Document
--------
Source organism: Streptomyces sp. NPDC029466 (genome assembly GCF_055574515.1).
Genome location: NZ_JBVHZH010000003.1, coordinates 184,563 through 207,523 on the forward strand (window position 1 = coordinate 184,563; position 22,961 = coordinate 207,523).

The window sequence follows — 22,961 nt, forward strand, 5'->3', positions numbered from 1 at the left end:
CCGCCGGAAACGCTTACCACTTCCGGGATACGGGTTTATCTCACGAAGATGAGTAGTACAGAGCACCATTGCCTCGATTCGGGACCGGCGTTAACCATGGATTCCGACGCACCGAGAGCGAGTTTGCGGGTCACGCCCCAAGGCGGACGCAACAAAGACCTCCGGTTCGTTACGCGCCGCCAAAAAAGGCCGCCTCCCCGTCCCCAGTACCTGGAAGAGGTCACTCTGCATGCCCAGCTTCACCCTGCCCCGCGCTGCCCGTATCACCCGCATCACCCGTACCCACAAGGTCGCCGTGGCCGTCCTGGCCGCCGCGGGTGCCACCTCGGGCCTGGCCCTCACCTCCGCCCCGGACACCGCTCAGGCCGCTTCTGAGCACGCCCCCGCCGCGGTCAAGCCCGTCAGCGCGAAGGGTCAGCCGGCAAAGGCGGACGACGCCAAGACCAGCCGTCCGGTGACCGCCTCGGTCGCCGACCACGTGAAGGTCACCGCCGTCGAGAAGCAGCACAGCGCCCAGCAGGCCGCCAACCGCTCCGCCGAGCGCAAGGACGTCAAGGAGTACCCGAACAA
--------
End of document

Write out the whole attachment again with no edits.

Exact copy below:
Source organism: Streptomyces sp. NPDC029466 (genome assembly GCF_055574515.1).
Genome location: NZ_JBVHZH010000003.1, coordinates 184,563 through 207,523 on the forward strand (window position 1 = coordinate 184,563; position 22,961 = coordinate 207,523).

The window sequence follows — 22,961 nt, forward strand, 5'->3', positions numbered from 1 at the left end:
CCGCCGGAAACGCTTACCACTTCCGGGATACGGGTTTATCTCACGAAGATGAGTAGTACAGAGCACCATTGCCTCGATTCGGGACCGGCGTTAACCATGGATTCCGACGCACCGAGAGCGAGTTTGCGGGTCACGCCCCAAGGCGGACGCAACAAAGACCTCCGGTTCGTTACGCGCCGCCAAAAAAGGCCGCCTCCCCGTCCCCAGTACCTGGAAGAGGTCACTCTGCATGCCCAGCTTCACCCTGCCCCGCGCTGCCCGTATCACCCGCATCACCCGTACCCACAAGGTCGCCGTGGCCGTCCTGGCCGCCGCGGGTGCCACCTCGGGCCTGGCCCTCACCTCCGCCCCGGACACCGCTCAGGCCGCTTCTGAGCACGCCCCCGCCGCGGTCAAGCCCGTCAGCGCGAAGGGTCAGCCGGCAAAGGCGGACGACGCCAAGACCAGCCGTCCGGTGACCGCCTCGGTCGCCGACCACGTGAAGGTCACCGCCGTCGAGAAGCAGCACAGCGCCCAGCAGGCCGCCAACCGCTCCGCCGAGCGCAAGGACGTCAAGGAGTACCCGAACAA